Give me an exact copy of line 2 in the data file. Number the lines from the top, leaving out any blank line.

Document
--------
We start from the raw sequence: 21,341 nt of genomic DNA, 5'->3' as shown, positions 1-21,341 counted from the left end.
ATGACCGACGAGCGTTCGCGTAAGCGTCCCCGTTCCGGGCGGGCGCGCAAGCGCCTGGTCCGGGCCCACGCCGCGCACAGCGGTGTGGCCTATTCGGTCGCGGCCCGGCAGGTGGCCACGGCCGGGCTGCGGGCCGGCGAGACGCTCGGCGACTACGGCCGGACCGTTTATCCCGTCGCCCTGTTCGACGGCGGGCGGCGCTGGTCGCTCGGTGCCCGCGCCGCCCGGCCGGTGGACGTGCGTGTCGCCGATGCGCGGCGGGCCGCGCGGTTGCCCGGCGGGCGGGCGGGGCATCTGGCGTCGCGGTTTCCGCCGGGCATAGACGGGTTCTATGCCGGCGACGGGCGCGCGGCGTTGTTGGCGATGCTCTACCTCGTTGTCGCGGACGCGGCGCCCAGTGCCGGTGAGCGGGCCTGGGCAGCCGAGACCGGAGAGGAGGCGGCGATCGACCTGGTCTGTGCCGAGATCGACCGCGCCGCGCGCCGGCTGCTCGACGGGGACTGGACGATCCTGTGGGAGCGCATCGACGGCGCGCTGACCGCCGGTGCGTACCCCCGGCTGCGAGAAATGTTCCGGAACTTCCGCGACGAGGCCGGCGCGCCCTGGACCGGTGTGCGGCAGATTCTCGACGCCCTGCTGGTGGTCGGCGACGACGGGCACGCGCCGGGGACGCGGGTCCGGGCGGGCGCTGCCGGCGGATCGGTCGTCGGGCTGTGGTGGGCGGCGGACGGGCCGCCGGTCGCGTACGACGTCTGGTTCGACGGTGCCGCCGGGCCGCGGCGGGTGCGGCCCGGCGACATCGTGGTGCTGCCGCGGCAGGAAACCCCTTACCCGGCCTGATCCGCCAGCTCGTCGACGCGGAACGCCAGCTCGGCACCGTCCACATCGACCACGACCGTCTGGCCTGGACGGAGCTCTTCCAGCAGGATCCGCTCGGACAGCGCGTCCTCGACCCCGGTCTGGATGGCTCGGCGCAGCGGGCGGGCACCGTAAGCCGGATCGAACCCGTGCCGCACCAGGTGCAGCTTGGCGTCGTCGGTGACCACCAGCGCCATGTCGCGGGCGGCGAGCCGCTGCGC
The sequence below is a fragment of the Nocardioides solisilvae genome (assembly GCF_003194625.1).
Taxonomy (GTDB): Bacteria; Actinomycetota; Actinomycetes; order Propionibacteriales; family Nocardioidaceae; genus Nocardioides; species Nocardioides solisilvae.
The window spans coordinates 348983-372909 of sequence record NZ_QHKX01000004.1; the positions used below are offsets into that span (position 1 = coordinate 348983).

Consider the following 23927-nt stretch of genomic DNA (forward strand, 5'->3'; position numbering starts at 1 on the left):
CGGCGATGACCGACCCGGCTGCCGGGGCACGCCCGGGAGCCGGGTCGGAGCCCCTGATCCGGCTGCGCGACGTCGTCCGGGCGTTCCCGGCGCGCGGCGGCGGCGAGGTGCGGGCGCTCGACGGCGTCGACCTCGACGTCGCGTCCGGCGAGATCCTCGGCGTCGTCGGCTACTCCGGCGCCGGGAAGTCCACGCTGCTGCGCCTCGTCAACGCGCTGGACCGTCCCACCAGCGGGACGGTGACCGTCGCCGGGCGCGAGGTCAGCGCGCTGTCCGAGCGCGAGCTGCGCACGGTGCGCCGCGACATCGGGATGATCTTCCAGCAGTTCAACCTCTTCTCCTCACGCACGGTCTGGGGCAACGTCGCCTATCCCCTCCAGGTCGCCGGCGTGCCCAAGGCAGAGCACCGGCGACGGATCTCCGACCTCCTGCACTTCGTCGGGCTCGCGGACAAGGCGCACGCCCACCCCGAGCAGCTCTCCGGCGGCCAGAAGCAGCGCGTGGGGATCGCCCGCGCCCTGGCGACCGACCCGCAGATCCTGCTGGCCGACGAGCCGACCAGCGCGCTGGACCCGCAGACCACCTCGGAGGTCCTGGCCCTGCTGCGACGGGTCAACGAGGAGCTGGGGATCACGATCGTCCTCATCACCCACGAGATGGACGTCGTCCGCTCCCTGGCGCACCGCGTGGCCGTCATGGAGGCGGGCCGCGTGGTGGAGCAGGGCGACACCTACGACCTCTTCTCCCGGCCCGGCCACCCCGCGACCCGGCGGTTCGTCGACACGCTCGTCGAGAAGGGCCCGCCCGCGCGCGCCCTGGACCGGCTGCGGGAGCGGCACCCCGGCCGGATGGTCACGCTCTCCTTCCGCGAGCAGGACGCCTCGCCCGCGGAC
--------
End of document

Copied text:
ATGACCGACGAGCGTTCGCGTAAGCGTCCCCGTTCCGGGCGGGCGCGCAAGCGCCTGGTCCGGGCCCACGCCGCGCACAGCGGTGTGGCCTATTCGGTCGCGGCCCGGCAGGTGGCCACGGCCGGGCTGCGGGCCGGCGAGACGCTCGGCGACTACGGCCGGACCGTTTATCCCGTCGCCCTGTTCGACGGCGGGCGGCGCTGGTCGCTCGGTGCCCGCGCCGCCCGGCCGGTGGACGTGCGTGTCGCCGATGCGCGGCGGGCCGCGCGGTTGCCCGGCGGGCGGGCGGGGCATCTGGCGTCGCGGTTTCCGCCGGGCATAGACGGGTTCTATGCCGGCGACGGGCGCGCGGCGTTGTTGGCGATGCTCTACCTCGTTGTCGCGGACGCGGCGCCCAGTGCCGGTGAGCGGGCCTGGGCAGCCGAGACCGGAGAGGAGGCGGCGATCGACCTGGTCTGTGCCGAGATCGACCGCGCCGCGCGCCGGCTGCTCGACGGGGACTGGACGATCCTGTGGGAGCGCATCGACGGCGCGCTGACCGCCGGTGCGTACCCCCGGCTGCGAGAAATGTTCCGGAACTTCCGCGACGAGGCCGGCGCGCCCTGGACCGGTGTGCGGCAGATTCTCGACGCCCTGCTGGTGGTCGGCGACGACGGGCACGCGCCGGGGACGCGGGTCCGGGCGGGCGCTGCCGGCGGATCGGTCGTCGGGCTGTGGTGGGCGGCGGACGGGCCGCCGGTCGCGTACGACGTCTGGTTCGACGGTGCCGCCGGGCCGCGGCGGGTGCGGCCCGGCGACATCGTGGTGCTGCCGCGGCAGGAAACCCCTTACCCGGCCTGATCCGCCAGCTCGTCGACGCGGAACGCCAGCTCGGCACCGTCCACATCGACCACGACCGTCTGGCCTGGACGGAGCTCTTCCAGCAGGATCCGCTCGGACAGCGCGTCCTCGACCCCGGTCTGGATGGCTCGGCGCAGCGGGCGGGCACCGTAAGCCGGATCGAACCCGTGCCGCACCAGGTGCAGCTTGGCGTCGTCGGTGACCACCAGCGCCATGTCGCGGGCGGCGAGCCGCTGCGC